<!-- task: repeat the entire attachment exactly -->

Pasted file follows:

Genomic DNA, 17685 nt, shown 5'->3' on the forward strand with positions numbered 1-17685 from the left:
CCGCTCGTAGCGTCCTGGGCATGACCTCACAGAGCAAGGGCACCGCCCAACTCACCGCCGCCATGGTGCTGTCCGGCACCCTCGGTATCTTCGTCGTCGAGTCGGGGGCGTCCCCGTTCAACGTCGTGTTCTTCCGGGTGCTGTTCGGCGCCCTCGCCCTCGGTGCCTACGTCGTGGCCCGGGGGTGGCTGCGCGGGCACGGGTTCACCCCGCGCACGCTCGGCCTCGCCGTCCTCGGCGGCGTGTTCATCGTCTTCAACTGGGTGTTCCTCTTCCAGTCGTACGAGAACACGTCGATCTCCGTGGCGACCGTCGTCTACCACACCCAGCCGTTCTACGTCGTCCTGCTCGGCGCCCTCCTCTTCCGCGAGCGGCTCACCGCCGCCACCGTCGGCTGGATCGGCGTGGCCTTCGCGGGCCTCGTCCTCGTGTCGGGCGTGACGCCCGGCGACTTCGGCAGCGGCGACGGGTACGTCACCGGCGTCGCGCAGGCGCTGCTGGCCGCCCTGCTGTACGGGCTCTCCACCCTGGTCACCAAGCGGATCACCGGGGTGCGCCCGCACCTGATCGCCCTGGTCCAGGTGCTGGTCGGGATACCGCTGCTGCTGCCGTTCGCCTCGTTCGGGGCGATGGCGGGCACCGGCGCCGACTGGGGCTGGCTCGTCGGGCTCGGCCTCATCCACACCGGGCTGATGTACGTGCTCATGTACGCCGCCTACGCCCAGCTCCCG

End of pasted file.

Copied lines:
Genomic DNA, 17685 nt, shown 5'->3' on the forward strand with positions numbered 1-17685 from the left:
CCGCTCGTAGCGTCCTGGGCATGACCTCACAGAGCAAGGGCACCGCCCAACTCACCGCCGCCATGGTGCTGTCCGGCACCCTCGGTATCTTCGTCGTCGAGTCGGGGGCGTCCCCGTTCAACGTCGTGTTCTTCCGGGTGCTGTTCGGCGCCCTCGCCCTCGGTGCCTACGTCGTGGCCCGGGGGTGGCTGCGCGGGCACGGGTTCACCCCGCGCACGCTCGGCCTCGCCGTCCTCGGCGGCGTGTTCATCGTCTTCAACTGGGTGTTCCTCTTCCAGTCGTACGAGAACACGTCGATCTCCGTGGCGACCGTCGTCTACCACACCCAGCCGTTCTACGTCGTCCTGCTCGGCGCCCTCCTCTTCCGCGAGCGGCTCACCGCCGCCACCGTCGGCTGGATCGGCGTGGCCTTCGCGGGCCTCGTCCTCGTGTCGGGCGTGACGCCCGGCGACTTCGGCAGCGGCGACGGGTACGTCACCGGCGTCGCGCAGGCGCTGCTGGCCGCCCTGCTGTACGGGCTCTCCACCCTGGTCACCAAGCGGATCACCGGGGTGCGCCCGCACCTGATCGCCCTGGTCCAGGTGCTGGTCGGGATACCGCTGCTGCTGCCGTTCGCCTCGTTCGGGGCGATGGCGGGCACCGGCGCCGACTGGGGCTGGCTCGTCGGGCTCGGCCTCATCCACACCGGGCTGATGTACGTGCTCATGTACGCCGCCTACGCCCAGCTCCCG